Welcome to Issue #26 of Biblia Luna, the weekly newsletter about the intersection of mental illness and faith. We’ve got a few new subscribers this week! Welcome!
Crazy Lectionary: Sixth Sunday after Epiphany
February 12 is the Sixth Sunday after Epiphany. The readings assigned for this Sunday are Deuteronomy 30:15-20; 1 Corinthians 3:1-9; and Matthew 5:21-37. I see a common theme running through these passages, at least through Deuteronomy and Matthew. The theme I see is, “Here are my rules. Do them, and things will be good.”
In Deuteronomy, we hear:
If you obey the commandments of the LORD your God that I am commanding you today, by loving the LORD your God, walking in his ways, and observing his commandments, decrees, and ordinances, then you shall live and become numerous, and the LORD your God will bless you. But if your heart turns away and you do not hear, but are led astray to bow down to other gods and serve them, I declare to you today that you shall perish. (Deuteronomy 30:16-17a, New Revised Standard Version)
Then Jesus says in Matthew:
If your right eye causes you to sin, tear it out and throw it away; it is better for you to lose one of your members than for your whole body to be thrown into hell. (Matthew 5:29, NRSV)
Sheesh. And this is after he redefines the commandments to make it clear that nobody, nobody can succeed in following them. I have a friend who refers to Matthew’s version of Jesus as “Angry Jesus.” And I can see where he gets that from. The Jesus we see it Matthew is calling for a very high level of commitment, and offers some pretty threatening alternatives for that commitment — and of course, we see something similar in Deuteronomy. It’s not hard to see how some branches of Christianity have made it into a religion focused on morality and ethics. They’re just following one interpretation of passages like these.
But it’s good to remember that this is also the Jesus whose disciples asked him, “Who then can be saved?” And Jesus responded, “For mortals it is impossible, but not for God.” Jesus is utilizing what is called in Lutheran theology the Second Use of the Law. According to Luther, the First Use of the Law as found in scripture is to guide us to create a civil society. But the Second Use is what we see here: a mirror to show people that we are sinful and can never attain the perfection to which they are called. While this use of the Law indeed condemns us, its true intention is that through that condemnation, we are driven to Christ, where there is grace unending. Yes, you have failed and fallen short, but take heart – I have saved you, and you are forgiven and loved! The Law is there to drive us to the Gospel.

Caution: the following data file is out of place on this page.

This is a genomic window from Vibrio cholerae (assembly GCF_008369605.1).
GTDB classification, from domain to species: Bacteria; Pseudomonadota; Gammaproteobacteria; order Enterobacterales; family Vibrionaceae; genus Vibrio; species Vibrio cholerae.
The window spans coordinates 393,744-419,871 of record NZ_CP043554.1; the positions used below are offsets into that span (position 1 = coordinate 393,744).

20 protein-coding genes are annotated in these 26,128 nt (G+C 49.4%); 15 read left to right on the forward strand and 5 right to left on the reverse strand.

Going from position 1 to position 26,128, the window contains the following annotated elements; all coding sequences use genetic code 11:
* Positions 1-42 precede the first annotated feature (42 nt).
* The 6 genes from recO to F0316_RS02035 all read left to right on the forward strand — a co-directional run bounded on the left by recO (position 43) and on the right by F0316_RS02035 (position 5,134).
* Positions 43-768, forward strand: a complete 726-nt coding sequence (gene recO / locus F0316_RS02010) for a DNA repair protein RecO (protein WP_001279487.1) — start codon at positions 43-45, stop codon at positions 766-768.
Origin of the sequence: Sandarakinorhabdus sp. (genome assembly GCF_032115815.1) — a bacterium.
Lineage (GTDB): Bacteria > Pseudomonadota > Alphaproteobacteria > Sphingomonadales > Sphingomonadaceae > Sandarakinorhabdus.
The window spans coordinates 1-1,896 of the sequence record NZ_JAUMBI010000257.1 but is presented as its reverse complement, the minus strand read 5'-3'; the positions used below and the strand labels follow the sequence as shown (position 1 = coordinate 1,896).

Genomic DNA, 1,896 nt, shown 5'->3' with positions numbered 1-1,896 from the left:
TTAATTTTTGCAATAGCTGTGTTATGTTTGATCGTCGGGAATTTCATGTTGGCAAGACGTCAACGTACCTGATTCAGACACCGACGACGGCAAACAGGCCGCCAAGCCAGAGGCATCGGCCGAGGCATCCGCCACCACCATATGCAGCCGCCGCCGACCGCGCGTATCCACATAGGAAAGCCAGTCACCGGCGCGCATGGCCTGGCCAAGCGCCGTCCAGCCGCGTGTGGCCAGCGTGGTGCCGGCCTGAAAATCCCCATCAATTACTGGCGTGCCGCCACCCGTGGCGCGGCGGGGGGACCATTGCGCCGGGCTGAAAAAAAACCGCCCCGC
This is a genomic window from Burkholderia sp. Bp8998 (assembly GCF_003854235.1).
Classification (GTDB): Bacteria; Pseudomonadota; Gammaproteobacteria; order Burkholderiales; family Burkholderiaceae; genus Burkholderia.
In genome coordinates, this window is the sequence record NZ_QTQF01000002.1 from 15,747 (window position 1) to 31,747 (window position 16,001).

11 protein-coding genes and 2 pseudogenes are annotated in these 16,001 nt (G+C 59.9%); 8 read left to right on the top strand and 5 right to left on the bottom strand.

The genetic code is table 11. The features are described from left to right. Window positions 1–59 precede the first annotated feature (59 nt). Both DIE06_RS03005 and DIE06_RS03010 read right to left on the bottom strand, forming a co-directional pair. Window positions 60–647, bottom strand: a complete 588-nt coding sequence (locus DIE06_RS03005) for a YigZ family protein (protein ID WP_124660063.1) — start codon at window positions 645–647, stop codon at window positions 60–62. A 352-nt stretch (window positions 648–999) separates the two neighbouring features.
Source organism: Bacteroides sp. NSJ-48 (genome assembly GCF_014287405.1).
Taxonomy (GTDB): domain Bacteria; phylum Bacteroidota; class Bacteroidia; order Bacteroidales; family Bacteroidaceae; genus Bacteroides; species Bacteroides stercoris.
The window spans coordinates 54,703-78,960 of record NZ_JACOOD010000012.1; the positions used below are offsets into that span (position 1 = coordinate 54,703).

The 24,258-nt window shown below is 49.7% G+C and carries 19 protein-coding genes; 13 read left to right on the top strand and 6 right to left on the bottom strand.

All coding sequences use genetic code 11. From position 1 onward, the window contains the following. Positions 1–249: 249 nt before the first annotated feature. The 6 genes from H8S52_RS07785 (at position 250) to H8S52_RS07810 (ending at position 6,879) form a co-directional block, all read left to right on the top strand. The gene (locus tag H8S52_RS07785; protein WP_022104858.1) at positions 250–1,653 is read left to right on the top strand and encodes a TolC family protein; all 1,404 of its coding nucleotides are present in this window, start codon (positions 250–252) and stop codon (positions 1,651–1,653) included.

Here’s the connection with mental illness: It is very easy for people with anxiety disorders or depression to hear the Law. But it can also be very easy to fail to hear, or to fail to accept, the Gospel. It is very easy for people to hear these calls to holiness as something they ought to be doing, something they are failing to do, something they will always fail to do, because they are at heart nothing but failures.
This might have been what Martin Luther himself lived with during his days as a monk, when he is said to have gone to his confessor, Staupitz, quite frequently and for such “mortal sins” as passing wind. The story goes that eventually Staupitz told Luther not to come back until he’d committed some real sin, and that at one point he asked Luther, “Martin, don’t you think that God loves you?” This eventually led Luther to the book of Romans, and eventually to a deep understanding of grace, which then led to the last five hundred years of church history.
But if Luther did have what we would now call an anxiety disorder, it seems that he overcame it, or learned to live with it. Anxiety and depression might make some sense of some of the stories of Luther, the times he’s said to have thrown an inkwell at the devil, and perhaps even some of his famous gastrointestinal difficulties. But whatever his problems may or may not have been, the truth is there are people today who need a Staupitz in their lives, someone who can tell them again and again that, beyond a shadow of a doubt, God loves them.
I had a great experience last weekend at Learning Ministries Day, an annual event sponsored by the Northeastern PA Synod of the Evangelical Lutheran Church in America. Some very thoughtful and people attended my workshop, and shared stories and questions that I think deepened our faith and our understanding. (And welcome to a few new subscribers to this newsletter!)
Also, I’m getting excited because contest awards season is coming up. Last summer and fall, I entered my book Darkwater: A Pastor’s Memoir of Depression and Faith in a number of contests for new and indie books. They all accept entries all year long, and then award the finalists and winners sometime in the late winter/early spring. So over the next month or two, I should find out if I’m a finalist in any of them. I’ll let you know!
Finally, if you’re interested in my “back catalog” of podcast interviews, you can always check out the list here.
I just finished reading The Suicide Index: Putting My Father’s Death in Order by Joan Wickersham. It’s a very compelling story, presented in a creative style. Wickersham shares the story of how she and her family dealt with her father’s suicide. I recommend it, but certainly remember that it may be triggering if you have survived the suicide of someone you love.
"There is a crack in everything, that’s how the light gets in." ― Leonard Cohen
Children sing Jesus loves me. Maybe this would be a theme song for adults, or a mantra to really sink in!